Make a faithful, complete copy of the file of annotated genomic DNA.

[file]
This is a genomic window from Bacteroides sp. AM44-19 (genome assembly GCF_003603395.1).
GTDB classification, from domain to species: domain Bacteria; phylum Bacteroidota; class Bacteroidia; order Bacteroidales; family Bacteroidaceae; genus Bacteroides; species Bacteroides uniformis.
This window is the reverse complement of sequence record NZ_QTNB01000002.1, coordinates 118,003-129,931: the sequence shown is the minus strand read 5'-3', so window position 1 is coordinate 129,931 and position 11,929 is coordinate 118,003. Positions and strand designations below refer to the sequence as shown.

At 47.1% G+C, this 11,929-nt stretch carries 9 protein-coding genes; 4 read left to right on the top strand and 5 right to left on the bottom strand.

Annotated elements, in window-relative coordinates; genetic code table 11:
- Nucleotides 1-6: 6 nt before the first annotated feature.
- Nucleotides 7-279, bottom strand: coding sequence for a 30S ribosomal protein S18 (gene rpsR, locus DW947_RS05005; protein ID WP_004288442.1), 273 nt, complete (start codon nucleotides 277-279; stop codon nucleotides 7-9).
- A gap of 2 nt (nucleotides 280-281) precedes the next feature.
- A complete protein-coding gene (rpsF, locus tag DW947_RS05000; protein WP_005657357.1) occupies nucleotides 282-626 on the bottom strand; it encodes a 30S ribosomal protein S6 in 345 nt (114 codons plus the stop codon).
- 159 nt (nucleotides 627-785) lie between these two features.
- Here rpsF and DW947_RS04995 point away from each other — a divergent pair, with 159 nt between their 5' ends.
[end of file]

This is a genomic window from Bacteroides sp. AM44-19 (genome assembly GCF_003603395.1).
GTDB classification, from domain to species: domain Bacteria; phylum Bacteroidota; class Bacteroidia; order Bacteroidales; family Bacteroidaceae; genus Bacteroides; species Bacteroides uniformis.
This window is the reverse complement of sequence record NZ_QTNB01000002.1, coordinates 118,003-129,931: the sequence shown is the minus strand read 5'-3', so window position 1 is coordinate 129,931 and position 11,929 is coordinate 118,003. Positions and strand designations below refer to the sequence as shown.

At 47.1% G+C, this 11,929-nt stretch carries 9 protein-coding genes; 4 read left to right on the top strand and 5 right to left on the bottom strand.

Annotated elements, in window-relative coordinates; genetic code table 11:
- Nucleotides 1-6: 6 nt before the first annotated feature.
- Nucleotides 7-279, bottom strand: coding sequence for a 30S ribosomal protein S18 (gene rpsR, locus DW947_RS05005; protein ID WP_004288442.1), 273 nt, complete (start codon nucleotides 277-279; stop codon nucleotides 7-9).
- A gap of 2 nt (nucleotides 280-281) precedes the next feature.
- A complete protein-coding gene (rpsF, locus tag DW947_RS05000; protein WP_005657357.1) occupies nucleotides 282-626 on the bottom strand; it encodes a 30S ribosomal protein S6 in 345 nt (114 codons plus the stop codon).
- 159 nt (nucleotides 627-785) lie between these two features.
- Here rpsF and DW947_RS04995 point away from each other — a divergent pair, with 159 nt between their 5' ends.